The 2019/20 Budget: Lands among the Greatest Losers
By Jude Ssebuliba
On 13th June 2019, parliament passed a 40.5 Trillion National Budget for FY2019/20 signifying a 20% increment from last year’s budget which stood at 32 trillion.
As some ministries, such as agriculture, education, health and transport, had an increase in funds allocated to them, the ministry of lands suffered a significant decreased from 202 billion in FY2018/19 to 193 billion.
This leaves one wondering if the government is aware that all development takes place on land and that without its prudent management and administration being facilitated with an appropriate budget, other sectors may not flourish as well.
To illustrate my case; without land ownership, where will people practice the agriculture that the government allocate 3 trillion for? How will people appreciate the roads constructed on the land taken from them without free, prior and fair compensation? Where will people live as they access the education that received a relatively high allocation? And so on and so forth.
Anyone working in the lands sector and every citizen keen to what is happening around them agrees that, for now, the Ugandan government has established a legal framework as well as structures from the national to local levels, i.e. district land boards, MZOs, LC courts, to address land issues. These are assisted by informal land administrators such as religious leaders, opinion leaders and family members. However, despite the land administrators’ willingness to serve their own people, their operations have always been hampered by the lack of resources needed to meet regularly to review cases reported, open boundaries, and the fact that their operations are sometimes compromised by those with more money which leads to them making wrong judgements.
In Eastern and Northern Uganda it is common, for example, to find ALCs that have never been inducted or who have never interacted with the land laws they are purportedly implementing, DLBs that probably last met a year ago, MZOs that are well constructed but cannot conduct business etc. In a situation characterized by numerous land rights violations due to a weak system, one would expect that the logical solution would be to, at least, increase the ministry’s budget, but, unfortunately our leaders would rather protect what is on the land rather than the land itself hence the state of the FY2019/20 budget.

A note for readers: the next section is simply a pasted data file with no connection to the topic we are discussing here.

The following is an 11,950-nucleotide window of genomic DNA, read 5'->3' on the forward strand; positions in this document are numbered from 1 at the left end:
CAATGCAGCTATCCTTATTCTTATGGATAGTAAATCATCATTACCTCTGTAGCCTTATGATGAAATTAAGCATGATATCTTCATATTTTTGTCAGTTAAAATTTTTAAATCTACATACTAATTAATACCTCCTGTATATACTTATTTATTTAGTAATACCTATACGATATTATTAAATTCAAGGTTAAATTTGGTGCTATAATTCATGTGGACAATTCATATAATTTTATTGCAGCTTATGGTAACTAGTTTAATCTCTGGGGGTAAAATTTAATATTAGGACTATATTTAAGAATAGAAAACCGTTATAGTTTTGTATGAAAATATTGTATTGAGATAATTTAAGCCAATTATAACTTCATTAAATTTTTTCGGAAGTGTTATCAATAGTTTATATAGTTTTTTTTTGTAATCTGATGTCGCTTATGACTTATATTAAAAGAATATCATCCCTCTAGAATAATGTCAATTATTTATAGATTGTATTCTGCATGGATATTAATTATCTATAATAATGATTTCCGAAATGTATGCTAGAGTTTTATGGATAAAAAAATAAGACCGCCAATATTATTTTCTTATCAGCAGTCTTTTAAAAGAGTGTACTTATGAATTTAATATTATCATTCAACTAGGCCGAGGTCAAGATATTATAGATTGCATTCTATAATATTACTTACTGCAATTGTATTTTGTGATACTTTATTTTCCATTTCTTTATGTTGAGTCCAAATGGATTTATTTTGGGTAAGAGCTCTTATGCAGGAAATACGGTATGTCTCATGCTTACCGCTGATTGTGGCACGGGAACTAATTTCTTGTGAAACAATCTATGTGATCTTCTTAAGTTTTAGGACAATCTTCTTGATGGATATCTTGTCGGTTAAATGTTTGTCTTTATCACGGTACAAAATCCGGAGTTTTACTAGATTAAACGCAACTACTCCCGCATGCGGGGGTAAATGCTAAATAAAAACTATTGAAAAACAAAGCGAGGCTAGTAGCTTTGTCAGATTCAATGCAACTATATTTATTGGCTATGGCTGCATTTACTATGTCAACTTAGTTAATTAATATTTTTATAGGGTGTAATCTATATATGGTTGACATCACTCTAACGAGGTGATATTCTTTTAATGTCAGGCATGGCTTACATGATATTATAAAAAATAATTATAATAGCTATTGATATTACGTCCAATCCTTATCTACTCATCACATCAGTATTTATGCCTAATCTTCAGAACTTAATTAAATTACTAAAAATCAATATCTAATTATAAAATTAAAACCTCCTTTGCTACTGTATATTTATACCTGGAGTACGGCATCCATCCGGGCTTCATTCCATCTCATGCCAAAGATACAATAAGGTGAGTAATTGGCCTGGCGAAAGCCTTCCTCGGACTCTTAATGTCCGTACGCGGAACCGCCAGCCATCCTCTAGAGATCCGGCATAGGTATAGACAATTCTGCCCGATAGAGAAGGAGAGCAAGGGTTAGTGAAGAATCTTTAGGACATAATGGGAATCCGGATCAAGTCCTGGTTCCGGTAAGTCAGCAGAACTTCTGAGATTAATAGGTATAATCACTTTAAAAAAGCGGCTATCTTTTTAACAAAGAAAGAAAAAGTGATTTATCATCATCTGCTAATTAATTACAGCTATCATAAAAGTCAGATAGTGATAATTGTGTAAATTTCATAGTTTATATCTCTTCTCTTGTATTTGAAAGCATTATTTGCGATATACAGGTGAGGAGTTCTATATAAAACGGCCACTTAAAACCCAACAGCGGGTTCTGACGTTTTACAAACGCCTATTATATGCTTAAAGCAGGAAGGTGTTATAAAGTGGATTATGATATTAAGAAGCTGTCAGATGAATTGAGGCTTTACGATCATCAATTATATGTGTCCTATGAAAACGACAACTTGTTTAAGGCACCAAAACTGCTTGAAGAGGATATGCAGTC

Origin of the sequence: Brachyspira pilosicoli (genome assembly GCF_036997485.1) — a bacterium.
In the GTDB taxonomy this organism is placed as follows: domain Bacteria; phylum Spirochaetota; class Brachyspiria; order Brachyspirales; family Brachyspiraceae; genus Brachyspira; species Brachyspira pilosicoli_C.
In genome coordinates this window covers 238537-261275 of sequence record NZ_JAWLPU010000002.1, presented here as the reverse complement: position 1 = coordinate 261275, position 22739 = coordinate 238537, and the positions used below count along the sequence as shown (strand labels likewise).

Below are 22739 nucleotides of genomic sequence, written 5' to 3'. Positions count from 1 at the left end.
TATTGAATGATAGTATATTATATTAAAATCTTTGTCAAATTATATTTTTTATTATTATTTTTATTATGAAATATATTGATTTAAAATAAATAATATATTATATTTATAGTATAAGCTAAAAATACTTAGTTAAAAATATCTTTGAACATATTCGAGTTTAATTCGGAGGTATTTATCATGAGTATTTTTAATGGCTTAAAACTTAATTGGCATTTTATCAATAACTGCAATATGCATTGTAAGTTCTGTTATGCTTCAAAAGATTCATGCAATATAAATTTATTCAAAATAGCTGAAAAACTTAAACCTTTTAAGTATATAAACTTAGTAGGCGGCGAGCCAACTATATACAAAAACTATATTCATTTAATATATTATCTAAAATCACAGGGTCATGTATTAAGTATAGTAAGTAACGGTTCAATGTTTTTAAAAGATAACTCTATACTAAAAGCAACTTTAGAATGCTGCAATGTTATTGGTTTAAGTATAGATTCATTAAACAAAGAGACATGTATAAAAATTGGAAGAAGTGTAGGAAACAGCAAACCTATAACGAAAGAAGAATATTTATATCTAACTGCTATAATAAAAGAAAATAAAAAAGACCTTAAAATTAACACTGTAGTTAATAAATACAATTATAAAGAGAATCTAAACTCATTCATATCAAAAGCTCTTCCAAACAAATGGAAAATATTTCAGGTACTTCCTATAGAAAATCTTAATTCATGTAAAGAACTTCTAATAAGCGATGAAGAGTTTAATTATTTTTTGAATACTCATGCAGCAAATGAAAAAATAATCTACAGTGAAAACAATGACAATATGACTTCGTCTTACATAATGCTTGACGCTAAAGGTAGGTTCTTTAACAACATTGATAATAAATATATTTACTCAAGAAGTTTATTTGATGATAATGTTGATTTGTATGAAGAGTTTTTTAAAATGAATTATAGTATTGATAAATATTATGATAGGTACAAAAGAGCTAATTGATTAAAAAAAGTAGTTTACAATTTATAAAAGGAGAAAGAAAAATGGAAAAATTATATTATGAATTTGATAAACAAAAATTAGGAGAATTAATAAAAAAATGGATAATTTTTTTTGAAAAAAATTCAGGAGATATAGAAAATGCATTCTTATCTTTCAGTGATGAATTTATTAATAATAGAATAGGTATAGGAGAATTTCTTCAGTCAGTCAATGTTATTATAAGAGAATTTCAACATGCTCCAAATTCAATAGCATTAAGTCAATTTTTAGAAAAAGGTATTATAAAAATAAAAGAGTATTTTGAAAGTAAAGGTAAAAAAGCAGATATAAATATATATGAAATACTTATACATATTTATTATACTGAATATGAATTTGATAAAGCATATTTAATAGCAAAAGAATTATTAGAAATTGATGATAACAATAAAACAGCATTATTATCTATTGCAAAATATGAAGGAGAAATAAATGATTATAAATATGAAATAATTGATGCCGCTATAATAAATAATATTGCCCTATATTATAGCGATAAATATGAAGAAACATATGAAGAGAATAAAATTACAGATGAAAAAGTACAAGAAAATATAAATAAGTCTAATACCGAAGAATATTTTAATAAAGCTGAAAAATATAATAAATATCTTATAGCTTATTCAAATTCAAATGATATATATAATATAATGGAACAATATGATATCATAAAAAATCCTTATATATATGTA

In Buganda and other parts of the country there is double ownership of land i.e land lords and Bibanja holders. This has caused a lot of controversy and confusion leading to the illegal dispossession of Bibanja holders in most cases. The president was once quoted saying the solution to this is a land fund that would be used to pay of landlords so that Bibanja holders recognized by the law can have tenure security but if the entire sector must run on 193Bn, where shall the amount spared for the land fund be taken from? One reason why governments exist is to protect the rights of the weak, but in this instance, the weak are left to the whims of those that are strong.
As the affected parties are left unprotected, the land issue continues to worsen. Many are left in internally displaced people’s camps, and the populations of those camps are steadily growing due to this issue, especially in the cases of the Apaa, Mubende and Kalangala counties. If this continues they may have no choice but to turn to violence against the landlords, who are perceived as aggressors.
There is an urgent need to finance land administration institutions, allocate enough money for awareness creation among the communities, and for the land fund to be adequately capitalized in order for it to serve the purpose of its creation, otherwise, continuing to lessen the funding of the lands sector causes one to wonder; is the malfunctioning of the lands ministry intentional?